Domestic violence is when an intimate partner, such as a spouse or a person you are close with, physically, sexually, or psychologically abuses you. An abuser can come from all different types of backgrounds. Although there are no known causes why some people abuse others, there are a few theories to explain this behavior. Domestic Violence affects all races, ethnicities, and genders. It occurs in dating relationships, marriages, heterosexual relationships, and in homosexual relationships. However, it is more prevalent among women, especially immigrant women. Furthermore, domestic violence affects the children who witness it in their homes repeatedly. The injuries acquired by being exposed to this violence or by experiencing this violence directly range from physical injuries to psychological and emotional injures.
Putting a Face to Domestic Abuse
Domestic abuse is something a woman will likely deal with in her lifetime. 1 in 4 women will experience domestic violence at one point during her life (Tjaden, Thoennes 1). This shocking statistic puts the magnitude of this crime into perspective. 1 in 4 is something that cannot be ignored and must be addressed swiftly. Domestic violence strikes closer to home than you would think.
Domestic violence is not something you can foresee in somebody you are close with. Females are more likely to be victimized by somebody they know (“Criminal Victimization” 1). This is disturbing information, especially for a female to hear. You may be a target to a predator and not even realize due to a faux relationship. Women should always be aware of what’s going on around them and stay vigilant to any signs of abusive tendencies in a partner. The best way to avoid any confrontation is to remove you from potentially violent situations.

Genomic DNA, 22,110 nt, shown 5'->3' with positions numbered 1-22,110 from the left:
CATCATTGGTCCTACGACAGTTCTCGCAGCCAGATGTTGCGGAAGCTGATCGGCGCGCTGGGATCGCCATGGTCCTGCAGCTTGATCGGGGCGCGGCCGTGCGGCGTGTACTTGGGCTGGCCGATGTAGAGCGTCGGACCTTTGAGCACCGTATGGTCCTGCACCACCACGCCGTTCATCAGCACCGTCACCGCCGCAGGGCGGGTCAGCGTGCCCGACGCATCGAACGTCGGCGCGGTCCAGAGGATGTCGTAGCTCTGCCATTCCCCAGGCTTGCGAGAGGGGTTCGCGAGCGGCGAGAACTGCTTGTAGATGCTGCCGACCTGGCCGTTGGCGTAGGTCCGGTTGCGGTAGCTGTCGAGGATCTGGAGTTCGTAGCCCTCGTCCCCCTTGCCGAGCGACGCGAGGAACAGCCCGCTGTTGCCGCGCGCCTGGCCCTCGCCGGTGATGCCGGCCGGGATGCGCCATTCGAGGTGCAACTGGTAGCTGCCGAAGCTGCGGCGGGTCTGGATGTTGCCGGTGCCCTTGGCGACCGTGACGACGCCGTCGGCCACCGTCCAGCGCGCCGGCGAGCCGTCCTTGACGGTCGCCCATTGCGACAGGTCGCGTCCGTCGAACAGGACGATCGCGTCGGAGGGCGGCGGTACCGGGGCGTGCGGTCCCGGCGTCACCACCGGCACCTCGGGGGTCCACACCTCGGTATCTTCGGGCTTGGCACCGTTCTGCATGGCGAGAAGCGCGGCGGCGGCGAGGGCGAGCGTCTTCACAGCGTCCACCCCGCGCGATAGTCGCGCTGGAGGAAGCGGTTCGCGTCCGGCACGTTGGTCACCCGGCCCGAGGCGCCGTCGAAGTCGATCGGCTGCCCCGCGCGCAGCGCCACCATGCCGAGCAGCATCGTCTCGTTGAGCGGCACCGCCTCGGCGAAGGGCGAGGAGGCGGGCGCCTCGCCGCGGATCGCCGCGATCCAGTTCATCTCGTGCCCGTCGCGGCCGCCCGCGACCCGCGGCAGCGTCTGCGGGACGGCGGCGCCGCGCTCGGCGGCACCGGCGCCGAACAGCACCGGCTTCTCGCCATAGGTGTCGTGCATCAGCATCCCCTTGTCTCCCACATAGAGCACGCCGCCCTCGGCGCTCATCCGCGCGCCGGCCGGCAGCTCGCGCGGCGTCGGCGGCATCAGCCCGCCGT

Domestic abuse can turn into more brazen attempts of aggression if not addressed immediately by the victim. 1 out of every 6 women has
Bibliography: Tjaden, Patricia & Thoennes, Nancy. National Institute of Justice and the Centers of Disease Control and Prevention, “Extent, Nature and Consequences of Intimate Partner Violence: Findings from the National Violence against Women Survey,” (2000). U.S. Department of Justice, Bureau of Justice Statistics, “Criminal Victimization, (2005),” September 2006. U.S. Department of Justice, “Prevalence, Incidence, and Consequences of Violence against Women,” November 1998. Costs of Intimate Partner Violence against Women in the United States (2003). Centers for Disease Control and Prevention, National Centers for Injury Prevention and Control. Atlanta, GA. Costs of Intimate Partner Violence against Women in the United States (2003). Centers for Disease Control and Prevention, National Centers for Injury Prevention and Control. Atlanta, GA. The Cost of Violence in the United States (2007). Centers for Disease Control and Prevention, National Centers for Injury Prevention and Control. Atlanta, GA. U.S. Department of Justice, Bureau of Justice Statistics, “Criminal Victimization,” (2003).